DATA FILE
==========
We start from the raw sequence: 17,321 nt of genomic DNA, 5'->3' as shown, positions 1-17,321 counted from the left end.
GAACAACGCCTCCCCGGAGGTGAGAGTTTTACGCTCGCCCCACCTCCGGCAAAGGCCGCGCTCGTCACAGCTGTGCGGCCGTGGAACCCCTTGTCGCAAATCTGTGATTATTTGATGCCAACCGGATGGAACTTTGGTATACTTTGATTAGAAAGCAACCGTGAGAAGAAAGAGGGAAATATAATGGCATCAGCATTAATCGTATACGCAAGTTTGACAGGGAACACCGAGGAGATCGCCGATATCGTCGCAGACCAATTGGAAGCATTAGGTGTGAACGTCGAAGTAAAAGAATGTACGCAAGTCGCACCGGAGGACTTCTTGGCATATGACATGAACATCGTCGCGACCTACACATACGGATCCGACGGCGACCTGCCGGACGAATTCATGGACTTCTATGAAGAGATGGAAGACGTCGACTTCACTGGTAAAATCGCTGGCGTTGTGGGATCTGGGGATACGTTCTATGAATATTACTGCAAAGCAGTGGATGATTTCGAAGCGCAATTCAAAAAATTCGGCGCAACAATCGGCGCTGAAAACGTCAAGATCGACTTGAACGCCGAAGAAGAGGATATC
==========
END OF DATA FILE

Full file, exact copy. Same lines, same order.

We start from the raw sequence: 17,321 nt of genomic DNA, 5'->3' as shown, positions 1-17,321 counted from the left end.
GAACAACGCCTCCCCGGAGGTGAGAGTTTTACGCTCGCCCCACCTCCGGCAAAGGCCGCGCTCGTCACAGCTGTGCGGCCGTGGAACCCCTTGTCGCAAATCTGTGATTATTTGATGCCAACCGGATGGAACTTTGGTATACTTTGATTAGAAAGCAACCGTGAGAAGAAAGAGGGAAATATAATGGCATCAGCATTAATCGTATACGCAAGTTTGACAGGGAACACCGAGGAGATCGCCGATATCGTCGCAGACCAATTGGAAGCATTAGGTGTGAACGTCGAAGTAAAAGAATGTACGCAAGTCGCACCGGAGGACTTCTTGGCATATGACATGAACATCGTCGCGACCTACACATACGGATCCGACGGCGACCTGCCGGACGAATTCATGGACTTCTATGAAGAGATGGAAGACGTCGACTTCACTGGTAAAATCGCTGGCGTTGTGGGATCTGGGGATACGTTCTATGAATATTACTGCAAAGCAGTGGATGATTTCGAAGCGCAATTCAAAAAATTCGGCGCAACAATCGGCGCTGAAAACGTCAAGATCGACTTGAACGCCGAAGAAGAGGATATC